We are facing a revision of the thriller genius' film, but will its videogame live up to the movie?
Do you remember Alfred Hitchcock's 1958 film Vertigo? Unfortunately I haven't been able to see it yet, but what I do know is that it is widely considered a cinema classic and also one of the best films by the director. In the film, James Stewart had to keep a close eye on a magnificent Kim Novak as she overcame her vertigo (do you get it?). Of course, it is Hitchcock who we are talking about, and it wasn't going to be that simple: the suspense scenes, the music, the romantic tension... intrigue at its finest.
Moreover, in the video game developed by Pendulo Studios, the main character is Ed Miller, an American novel writer who lives in the middle of the countryside, where he is constantly looking for inspiration. The game begins with a scene in which a car accident leads the protagonist to develop certain psychological problems that prevent him from living his life normally. From this point on, through therapy, we will have to find out whether everything that has happened to Ed is real or just part of his imagination. As in the film, in this revision of the story, not everything is what it seems. We will have to be very careful not to miss any details and solve the enigma.
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Beyond black and white
Pendulo Studios carried out a complete revision of the classic film, which includes of course that it's now set in the era of smartphones and social networks, and that affects the plot. There are numerous nods to the classic that it adapts, such as scenes that change to black and white or the appearance of the legendary director. Furthermore, there's imitations of the habits of Hitchcock's last films in which, fed up with spectators being more concerned about finding him on stage than following the plot, he would always appear in the first frames.
I must say that I'm not a big fan of the art style Pendulo Studios has shown in their latest works. Their depictions are rough, with face modelling that aims for extreme humanisation in order to best appreciate the unsettled states of the main characters, but they are not executed well at all, and sometimes lack soul or personality. This can be seen in a very significant way in the animations, which do not feel natural and lead me to think that sometimes they have not correctly chosen the perspectives of the scene, based on the resources they have.
The music, the script and the plot are the best things about Vertigo, without a doubt. An adaptation of a classic by a legend like Alfred Hitchcock is not easy, but it has been achieved. The soundtrack will feel like another main character of the game and will fully convey the suspense and tension to you.
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Vertigo switches between different stories and characters. It tries to approach the different perspectives of the investigation from unique angles, so that we can draw our own conclusions. Decisions are a recurring theme throughout the adventure, with decisions having to be made on aspects that at first glance seem trivial, as well as others of crucial importance. The problem is whether certain decisions really have weight in the final outcome, or whether they are simply game dynamics introduced to keep us busy and extend the experience.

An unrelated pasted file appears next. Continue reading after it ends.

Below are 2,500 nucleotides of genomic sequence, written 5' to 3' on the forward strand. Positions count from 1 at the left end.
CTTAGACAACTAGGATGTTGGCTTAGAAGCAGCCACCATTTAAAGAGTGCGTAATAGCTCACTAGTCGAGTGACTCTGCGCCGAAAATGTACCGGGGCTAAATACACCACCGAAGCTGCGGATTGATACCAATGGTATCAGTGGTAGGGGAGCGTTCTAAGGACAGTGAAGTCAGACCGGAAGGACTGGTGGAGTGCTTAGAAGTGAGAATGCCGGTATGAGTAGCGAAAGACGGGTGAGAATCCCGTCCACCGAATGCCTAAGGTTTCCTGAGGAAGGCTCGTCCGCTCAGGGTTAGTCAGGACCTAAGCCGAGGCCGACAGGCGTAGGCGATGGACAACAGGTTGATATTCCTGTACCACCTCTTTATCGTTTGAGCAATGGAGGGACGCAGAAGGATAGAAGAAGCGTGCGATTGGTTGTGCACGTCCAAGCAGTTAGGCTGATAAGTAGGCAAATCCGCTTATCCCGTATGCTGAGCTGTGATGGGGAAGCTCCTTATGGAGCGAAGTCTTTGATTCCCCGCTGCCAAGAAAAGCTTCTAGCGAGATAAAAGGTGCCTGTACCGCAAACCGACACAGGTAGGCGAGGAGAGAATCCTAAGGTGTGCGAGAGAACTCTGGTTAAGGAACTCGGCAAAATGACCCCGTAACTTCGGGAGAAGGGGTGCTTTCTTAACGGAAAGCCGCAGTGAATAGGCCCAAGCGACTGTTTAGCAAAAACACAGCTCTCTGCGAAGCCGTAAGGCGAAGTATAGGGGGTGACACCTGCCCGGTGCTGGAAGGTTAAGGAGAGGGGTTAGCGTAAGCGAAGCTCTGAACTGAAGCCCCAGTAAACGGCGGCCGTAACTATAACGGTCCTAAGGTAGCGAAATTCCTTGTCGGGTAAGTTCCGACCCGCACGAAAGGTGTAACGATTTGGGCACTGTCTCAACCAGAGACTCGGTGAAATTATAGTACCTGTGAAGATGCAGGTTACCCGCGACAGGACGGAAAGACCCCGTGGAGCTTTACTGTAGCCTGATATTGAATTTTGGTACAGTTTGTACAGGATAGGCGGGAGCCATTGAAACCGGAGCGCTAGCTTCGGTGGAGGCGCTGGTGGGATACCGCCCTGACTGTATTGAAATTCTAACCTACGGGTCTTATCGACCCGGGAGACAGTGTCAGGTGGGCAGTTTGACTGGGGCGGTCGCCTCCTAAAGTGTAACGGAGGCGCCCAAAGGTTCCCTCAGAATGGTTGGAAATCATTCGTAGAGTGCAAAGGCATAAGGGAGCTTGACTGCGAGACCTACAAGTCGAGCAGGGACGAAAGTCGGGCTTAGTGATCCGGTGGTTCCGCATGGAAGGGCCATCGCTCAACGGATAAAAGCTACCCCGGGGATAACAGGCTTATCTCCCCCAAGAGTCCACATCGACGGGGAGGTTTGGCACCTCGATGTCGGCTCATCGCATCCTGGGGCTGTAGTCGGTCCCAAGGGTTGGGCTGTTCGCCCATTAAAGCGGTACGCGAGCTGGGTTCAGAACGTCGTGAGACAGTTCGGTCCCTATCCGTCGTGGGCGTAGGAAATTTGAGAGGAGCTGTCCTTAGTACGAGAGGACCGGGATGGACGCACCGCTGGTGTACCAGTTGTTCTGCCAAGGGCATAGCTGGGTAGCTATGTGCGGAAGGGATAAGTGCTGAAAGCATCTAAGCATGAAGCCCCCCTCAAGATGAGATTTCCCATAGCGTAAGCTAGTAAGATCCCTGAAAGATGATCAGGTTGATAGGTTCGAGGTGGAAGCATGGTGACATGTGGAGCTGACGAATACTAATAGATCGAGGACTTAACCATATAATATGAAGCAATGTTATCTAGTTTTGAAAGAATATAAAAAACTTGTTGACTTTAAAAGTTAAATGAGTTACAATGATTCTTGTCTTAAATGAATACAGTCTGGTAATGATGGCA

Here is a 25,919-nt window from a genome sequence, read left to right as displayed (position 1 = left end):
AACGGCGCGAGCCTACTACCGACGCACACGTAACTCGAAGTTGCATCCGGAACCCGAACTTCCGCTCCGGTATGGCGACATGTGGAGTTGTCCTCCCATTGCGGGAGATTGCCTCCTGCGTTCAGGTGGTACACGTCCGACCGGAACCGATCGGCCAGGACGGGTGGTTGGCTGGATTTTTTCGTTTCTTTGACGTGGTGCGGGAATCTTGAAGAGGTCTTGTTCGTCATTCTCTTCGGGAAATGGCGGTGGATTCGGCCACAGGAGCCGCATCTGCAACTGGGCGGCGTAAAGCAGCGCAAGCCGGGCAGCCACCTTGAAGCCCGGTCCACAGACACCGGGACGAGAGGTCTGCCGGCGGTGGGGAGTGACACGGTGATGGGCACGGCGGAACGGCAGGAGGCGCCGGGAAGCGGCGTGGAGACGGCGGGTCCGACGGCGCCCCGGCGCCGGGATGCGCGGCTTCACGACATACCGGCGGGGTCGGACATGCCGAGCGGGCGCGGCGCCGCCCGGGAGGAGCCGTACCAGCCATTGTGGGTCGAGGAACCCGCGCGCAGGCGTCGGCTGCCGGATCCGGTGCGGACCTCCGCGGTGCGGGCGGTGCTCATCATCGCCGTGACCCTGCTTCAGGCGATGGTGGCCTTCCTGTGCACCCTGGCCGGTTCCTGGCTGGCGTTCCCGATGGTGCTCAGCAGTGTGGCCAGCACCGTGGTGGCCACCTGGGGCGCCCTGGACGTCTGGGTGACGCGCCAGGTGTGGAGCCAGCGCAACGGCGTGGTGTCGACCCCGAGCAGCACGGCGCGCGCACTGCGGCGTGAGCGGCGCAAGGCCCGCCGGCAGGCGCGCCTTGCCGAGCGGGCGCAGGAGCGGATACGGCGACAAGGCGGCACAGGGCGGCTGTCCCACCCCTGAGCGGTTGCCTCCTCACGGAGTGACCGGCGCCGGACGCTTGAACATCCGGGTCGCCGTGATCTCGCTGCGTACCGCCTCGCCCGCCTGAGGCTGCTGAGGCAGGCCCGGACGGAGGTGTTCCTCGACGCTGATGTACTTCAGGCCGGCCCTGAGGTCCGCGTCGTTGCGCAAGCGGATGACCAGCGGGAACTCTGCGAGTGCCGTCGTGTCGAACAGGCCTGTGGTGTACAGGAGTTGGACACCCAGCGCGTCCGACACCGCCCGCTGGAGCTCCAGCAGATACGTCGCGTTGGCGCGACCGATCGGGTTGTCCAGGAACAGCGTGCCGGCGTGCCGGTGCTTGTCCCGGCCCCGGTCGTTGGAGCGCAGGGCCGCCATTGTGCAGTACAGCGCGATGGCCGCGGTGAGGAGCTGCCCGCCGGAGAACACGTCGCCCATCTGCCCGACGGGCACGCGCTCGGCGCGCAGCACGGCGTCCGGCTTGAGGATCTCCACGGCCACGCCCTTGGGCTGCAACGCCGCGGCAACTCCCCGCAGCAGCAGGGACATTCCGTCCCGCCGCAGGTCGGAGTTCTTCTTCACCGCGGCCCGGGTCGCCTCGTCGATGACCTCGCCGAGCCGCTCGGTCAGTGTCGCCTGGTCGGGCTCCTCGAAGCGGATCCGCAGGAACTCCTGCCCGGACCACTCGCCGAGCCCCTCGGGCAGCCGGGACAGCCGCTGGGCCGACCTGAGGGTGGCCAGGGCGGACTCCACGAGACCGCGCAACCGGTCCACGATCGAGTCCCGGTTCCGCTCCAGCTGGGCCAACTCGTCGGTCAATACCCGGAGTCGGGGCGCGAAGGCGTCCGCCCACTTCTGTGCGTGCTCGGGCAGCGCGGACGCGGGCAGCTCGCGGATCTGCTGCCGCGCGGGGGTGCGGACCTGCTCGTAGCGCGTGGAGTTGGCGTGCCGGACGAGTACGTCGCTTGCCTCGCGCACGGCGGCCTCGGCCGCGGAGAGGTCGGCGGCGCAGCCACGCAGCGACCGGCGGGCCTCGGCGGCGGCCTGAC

The same applies to cinematic action scenes, such as opening a door by moving an analog stick or pressing a button. At first you do it at full speed, because you don't expect it, but you soon realise that it doesn't make much difference whether you perform the action or not. If you don't do it, the character will simply stay static waiting for you to do it. In this case I wonder, is it really necessary to introduce mechanics that don't influence the outcome of the narrative at all?
This is probably the most negative aspect of the game. The edition I tested is the one released on Nintendo Switch on September 27 (its first edition was for PC at the end of 2021). Although I had high hopes for it, it should be noted that it has not been implemented well on Nintendo's game console. The game suffers from texture issues throughout the adventure, from problems related to shadows to shaking due to polygons not lining up properly. This happens especially in open level scenarios, and is most noticeable on surfaces that are in the background. It also suffers from drops in the refresh rate of images, especially on loading screens.
Adventure game or highly interactive visual novel?
It is a very good question, and my answer is that Vertigo is not an adventure game at all, but rather a visual novel with a lot of interaction. As soon as you understand this, you will enjoy the game much more. There are no old-school puzzles, but rather sets of decisions and actions that will lead you down one path or another. That idea is great, but the "challenge" component is removed from the equation. That makes it much more accessible, but for some people it can also be synonymous with boring. Puzzles like those from Hollywood Monsters, from the same developer, are missing.
The icing on the cake is undoubtedly the work of the dubbing team, who deliver a masterful performance for all the characters. To sum up, for a game called Alfred Hitchcock - Vertigo, the script and narrative are certainly up to the mark, but not the artwork, which, with the exception of the most emblematic scenes, is rather linear.
6 / 10
The plot is engaging and will keep you on the edge of your seat throughout the adventure.
The art is nothing new, and it is not on the same level as former titles from the developer. Performance suffers greatly on Nintendo Switch.